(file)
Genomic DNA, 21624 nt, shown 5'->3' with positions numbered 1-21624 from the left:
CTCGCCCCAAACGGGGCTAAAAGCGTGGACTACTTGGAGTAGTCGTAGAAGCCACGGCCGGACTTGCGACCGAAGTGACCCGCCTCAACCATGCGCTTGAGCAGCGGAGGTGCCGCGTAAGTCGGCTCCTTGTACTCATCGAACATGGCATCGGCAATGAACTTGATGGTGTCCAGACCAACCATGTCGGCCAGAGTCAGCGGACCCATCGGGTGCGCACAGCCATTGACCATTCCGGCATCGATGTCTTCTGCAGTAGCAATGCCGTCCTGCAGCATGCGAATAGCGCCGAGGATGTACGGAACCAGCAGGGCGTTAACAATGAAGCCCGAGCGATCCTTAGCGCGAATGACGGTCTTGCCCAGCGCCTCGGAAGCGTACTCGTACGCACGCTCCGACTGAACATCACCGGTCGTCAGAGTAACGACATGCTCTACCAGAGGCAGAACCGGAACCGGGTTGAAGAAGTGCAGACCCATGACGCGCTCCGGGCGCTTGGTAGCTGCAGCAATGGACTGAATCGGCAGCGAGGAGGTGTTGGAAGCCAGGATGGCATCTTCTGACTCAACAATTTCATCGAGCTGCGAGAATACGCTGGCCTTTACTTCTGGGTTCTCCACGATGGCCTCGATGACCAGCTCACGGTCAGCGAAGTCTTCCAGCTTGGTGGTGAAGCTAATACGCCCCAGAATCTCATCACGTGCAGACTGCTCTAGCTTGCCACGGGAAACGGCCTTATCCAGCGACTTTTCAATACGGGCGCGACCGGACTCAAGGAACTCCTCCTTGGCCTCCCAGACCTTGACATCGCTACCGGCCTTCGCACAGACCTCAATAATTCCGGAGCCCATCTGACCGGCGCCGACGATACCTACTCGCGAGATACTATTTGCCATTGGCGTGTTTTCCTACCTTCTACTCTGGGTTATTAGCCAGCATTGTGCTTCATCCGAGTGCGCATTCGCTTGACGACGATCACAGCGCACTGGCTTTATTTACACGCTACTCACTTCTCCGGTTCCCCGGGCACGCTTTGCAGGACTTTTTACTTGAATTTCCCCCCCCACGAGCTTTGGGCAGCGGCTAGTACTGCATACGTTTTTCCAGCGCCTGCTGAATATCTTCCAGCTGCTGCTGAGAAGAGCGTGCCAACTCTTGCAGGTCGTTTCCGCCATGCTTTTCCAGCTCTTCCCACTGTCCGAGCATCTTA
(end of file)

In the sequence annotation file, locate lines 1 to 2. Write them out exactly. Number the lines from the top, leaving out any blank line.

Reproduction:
Genomic DNA, 21624 nt, shown 5'->3' with positions numbered 1-21624 from the left:
CTCGCCCCAAACGGGGCTAAAAGCGTGGACTACTTGGAGTAGTCGTAGAAGCCACGGCCGGACTTGCGACCGAAGTGACCCGCCTCAACCATGCGCTTGAGCAGCGGAGGTGCCGCGTAAGTCGGCTCCTTGTACTCATCGAACATGGCATCGGCAATGAACTTGATGGTGTCCAGACCAACCATGTCGGCCAGAGTCAGCGGACCCATCGGGTGCGCACAGCCATTGACCATTCCGGCATCGATGTCTTCTGCAGTAGCAATGCCGTCCTGCAGCATGCGAATAGCGCCGAGGATGTACGGAACCAGCAGGGCGTTAACAATGAAGCCCGAGCGATCCTTAGCGCGAATGACGGTCTTGCCCAGCGCCTCGGAAGCGTACTCGTACGCACGCTCCGACTGAACATCACCGGTCGTCAGAGTAACGACATGCTCTACCAGAGGCAGAACCGGAACCGGGTTGAAGAAGTGCAGACCCATGACGCGCTCCGGGCGCTTGGTAGCTGCAGCAATGGACTGAATCGGCAGCGAGGAGGTGTTGGAAGCCAGGATGGCATCTTCTGACTCAACAATTTCATCGAGCTGCGAGAATACGCTGGCCTTTACTTCTGGGTTCTCCACGATGGCCTCGATGACCAGCTCACGGTCAGCGAAGTCTTCCAGCTTGGTGGTGAAGCTAATACGCCCCAGAATCTCATCACGTGCAGACTGCTCTAGCTTGCCACGGGAAACGGCCTTATCCAGCGACTTTTCAATACGGGCGCGACCGGACTCAAGGAACTCCTCCTTGGCCTCCCAGACCTTGACATCGCTACCGGCCTTCGCACAGACCTCAATAATTCCGGAGCCCATCTGACCGGCGCCGACGATACCTACTCGCGAGATACTATTTGCCATTGGCGTGTTTTCCTACCTTCTACTCTGGGTTATTAGCCAGCATTGTGCTTCATCCGAGTGCGCATTCGCTTGACGACGATCACAGCGCACTGGCTTTATTTACACGCTACTCACTTCTCCGGTTCCCCGGGCACGCTTTGCAGGACTTTTTACTTGAATTTCCCCCCCCACGAGCTTTGGGCAGCGGCTAGTACTGCATACGTTTTTCCAGCGCCTGCTGAATATCTTCCAGCTGCTGCTGAGAAGAGCGTGCCAACTCTTGCAGGTCGTTTCCGCCATGCTTTTCCAGCTCTTCCCACTGTCCGAGCATCTTA